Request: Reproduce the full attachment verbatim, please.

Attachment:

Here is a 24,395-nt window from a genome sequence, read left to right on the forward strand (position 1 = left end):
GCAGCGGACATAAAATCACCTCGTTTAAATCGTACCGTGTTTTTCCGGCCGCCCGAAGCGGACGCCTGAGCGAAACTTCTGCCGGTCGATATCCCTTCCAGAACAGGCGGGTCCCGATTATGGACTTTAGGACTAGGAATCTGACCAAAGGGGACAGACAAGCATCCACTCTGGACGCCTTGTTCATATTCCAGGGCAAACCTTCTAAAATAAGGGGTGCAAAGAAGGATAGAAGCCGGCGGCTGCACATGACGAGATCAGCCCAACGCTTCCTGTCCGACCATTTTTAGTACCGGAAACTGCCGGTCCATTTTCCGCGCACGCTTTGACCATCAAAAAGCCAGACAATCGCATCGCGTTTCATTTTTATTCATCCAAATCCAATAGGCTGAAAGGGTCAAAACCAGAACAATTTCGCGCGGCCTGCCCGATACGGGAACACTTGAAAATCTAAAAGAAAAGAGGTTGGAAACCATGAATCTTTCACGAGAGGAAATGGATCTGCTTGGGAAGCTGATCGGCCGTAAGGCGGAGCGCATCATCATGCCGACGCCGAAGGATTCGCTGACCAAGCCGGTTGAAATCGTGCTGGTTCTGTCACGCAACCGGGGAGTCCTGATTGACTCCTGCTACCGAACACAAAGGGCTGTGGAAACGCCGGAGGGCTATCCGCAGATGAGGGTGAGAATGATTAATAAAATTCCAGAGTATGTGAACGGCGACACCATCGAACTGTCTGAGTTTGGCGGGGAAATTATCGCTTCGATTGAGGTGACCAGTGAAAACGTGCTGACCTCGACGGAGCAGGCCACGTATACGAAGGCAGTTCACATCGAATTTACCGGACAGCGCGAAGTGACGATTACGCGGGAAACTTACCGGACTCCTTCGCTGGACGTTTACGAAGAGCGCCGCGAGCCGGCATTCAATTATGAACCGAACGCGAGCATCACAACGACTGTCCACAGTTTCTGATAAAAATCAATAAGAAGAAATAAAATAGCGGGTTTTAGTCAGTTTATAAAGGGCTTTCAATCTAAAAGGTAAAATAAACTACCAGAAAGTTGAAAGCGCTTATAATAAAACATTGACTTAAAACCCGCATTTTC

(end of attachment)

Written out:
Here is a 24,395-nt window from a genome sequence, read left to right on the forward strand (position 1 = left end):
GCAGCGGACATAAAATCACCTCGTTTAAATCGTACCGTGTTTTTCCGGCCGCCCGAAGCGGACGCCTGAGCGAAACTTCTGCCGGTCGATATCCCTTCCAGAACAGGCGGGTCCCGATTATGGACTTTAGGACTAGGAATCTGACCAAAGGGGACAGACAAGCATCCACTCTGGACGCCTTGTTCATATTCCAGGGCAAACCTTCTAAAATAAGGGGTGCAAAGAAGGATAGAAGCCGGCGGCTGCACATGACGAGATCAGCCCAACGCTTCCTGTCCGACCATTTTTAGTACCGGAAACTGCCGGTCCATTTTCCGCGCACGCTTTGACCATCAAAAAGCCAGACAATCGCATCGCGTTTCATTTTTATTCATCCAAATCCAATAGGCTGAAAGGGTCAAAACCAGAACAATTTCGCGCGGCCTGCCCGATACGGGAACACTTGAAAATCTAAAAGAAAAGAGGTTGGAAACCATGAATCTTTCACGAGAGGAAATGGATCTGCTTGGGAAGCTGATCGGCCGTAAGGCGGAGCGCATCATCATGCCGACGCCGAAGGATTCGCTGACCAAGCCGGTTGAAATCGTGCTGGTTCTGTCACGCAACCGGGGAGTCCTGATTGACTCCTGCTACCGAACACAAAGGGCTGTGGAAACGCCGGAGGGCTATCCGCAGATGAGGGTGAGAATGATTAATAAAATTCCAGAGTATGTGAACGGCGACACCATCGAACTGTCTGAGTTTGGCGGGGAAATTATCGCTTCGATTGAGGTGACCAGTGAAAACGTGCTGACCTCGACGGAGCAGGCCACGTATACGAAGGCAGTTCACATCGAATTTACCGGACAGCGCGAAGTGACGATTACGCGGGAAACTTACCGGACTCCTTCGCTGGACGTTTACGAAGAGCGCCGCGAGCCGGCATTCAATTATGAACCGAACGCGAGCATCACAACGACTGTCCACAGTTTCTGATAAAAATCAATAAGAAGAAATAAAATAGCGGGTTTTAGTCAGTTTATAAAGGGCTTTCAATCTAAAAGGTAAAATAAACTACCAGAAAGTTGAAAGCGCTTATAATAAAACATTGACTTAAAACCCGCATTTTC